Sociolinguistic Studies, Vol 2, No 2 (2008)

Changing trends in language choice in Nigeria

Herbert Igboanusi
Issued Date: 7 Dec 2008

Abstract


With over 250 ethnic nationalities and about 400 indigenous languages (Adegbija 1997) existing alongside English (the official language) and Nigerian Pidgin (NP), it is to be expected that language choice in Nigeria will be complex. Patterns of choices in language are not static and may be caused to change from time to time by socio-political developments within a society. The present study examines the extent to which socio-political activities, ethnic reawakening, state creation, migration and economic considerations may affect drift in language use. It identifies changing trends in language choice in the legislature, the print media, in political campaigns, in writing, among young persons, for ethnic disidentity, and choices induced by regional retraction and the rise of ‘state languages’. While some changes indicate an expanding use of the indigenous languages (as with the cases of the legislature, political campaign, the print media, writing and the rise of ‘state languages’), trends in language of the youth and language use in the electronic media point to a growing dominance of English.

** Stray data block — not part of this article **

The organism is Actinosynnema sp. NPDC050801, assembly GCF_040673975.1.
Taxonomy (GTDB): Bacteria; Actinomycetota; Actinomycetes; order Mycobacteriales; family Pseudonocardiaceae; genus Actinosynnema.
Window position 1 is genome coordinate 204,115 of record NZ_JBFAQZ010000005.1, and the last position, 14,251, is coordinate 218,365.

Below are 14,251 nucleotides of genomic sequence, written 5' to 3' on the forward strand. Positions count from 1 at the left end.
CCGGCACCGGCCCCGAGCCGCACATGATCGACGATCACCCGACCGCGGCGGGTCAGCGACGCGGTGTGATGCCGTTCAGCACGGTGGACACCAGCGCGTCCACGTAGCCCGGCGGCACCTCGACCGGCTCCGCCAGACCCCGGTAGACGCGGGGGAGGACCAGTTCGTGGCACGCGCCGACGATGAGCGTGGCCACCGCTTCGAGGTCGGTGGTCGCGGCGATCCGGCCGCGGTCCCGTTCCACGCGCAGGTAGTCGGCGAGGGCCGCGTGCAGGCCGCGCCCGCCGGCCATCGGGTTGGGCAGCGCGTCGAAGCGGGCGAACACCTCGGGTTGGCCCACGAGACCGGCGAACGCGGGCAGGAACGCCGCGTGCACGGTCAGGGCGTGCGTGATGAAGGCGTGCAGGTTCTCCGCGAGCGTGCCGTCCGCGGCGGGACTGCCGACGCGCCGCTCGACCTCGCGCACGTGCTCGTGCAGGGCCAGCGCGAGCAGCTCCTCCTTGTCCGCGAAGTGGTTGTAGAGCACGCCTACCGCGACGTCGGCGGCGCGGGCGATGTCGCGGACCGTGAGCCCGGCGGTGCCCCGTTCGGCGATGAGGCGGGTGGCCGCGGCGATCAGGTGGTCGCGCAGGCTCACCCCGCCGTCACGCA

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DOI: 10.1558/sols.v2i2.251

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